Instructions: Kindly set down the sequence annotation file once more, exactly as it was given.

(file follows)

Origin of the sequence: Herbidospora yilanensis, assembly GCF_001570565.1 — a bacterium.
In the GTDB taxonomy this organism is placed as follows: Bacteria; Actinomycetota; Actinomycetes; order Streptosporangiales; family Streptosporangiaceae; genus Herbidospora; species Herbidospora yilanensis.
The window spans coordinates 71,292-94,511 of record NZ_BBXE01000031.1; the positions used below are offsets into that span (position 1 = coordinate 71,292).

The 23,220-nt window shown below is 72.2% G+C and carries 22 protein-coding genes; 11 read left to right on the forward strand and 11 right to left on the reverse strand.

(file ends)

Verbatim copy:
Origin of the sequence: Herbidospora yilanensis, assembly GCF_001570565.1 — a bacterium.
In the GTDB taxonomy this organism is placed as follows: Bacteria; Actinomycetota; Actinomycetes; order Streptosporangiales; family Streptosporangiaceae; genus Herbidospora; species Herbidospora yilanensis.
The window spans coordinates 71,292-94,511 of record NZ_BBXE01000031.1; the positions used below are offsets into that span (position 1 = coordinate 71,292).

The 23,220-nt window shown below is 72.2% G+C and carries 22 protein-coding genes; 11 read left to right on the forward strand and 11 right to left on the reverse strand.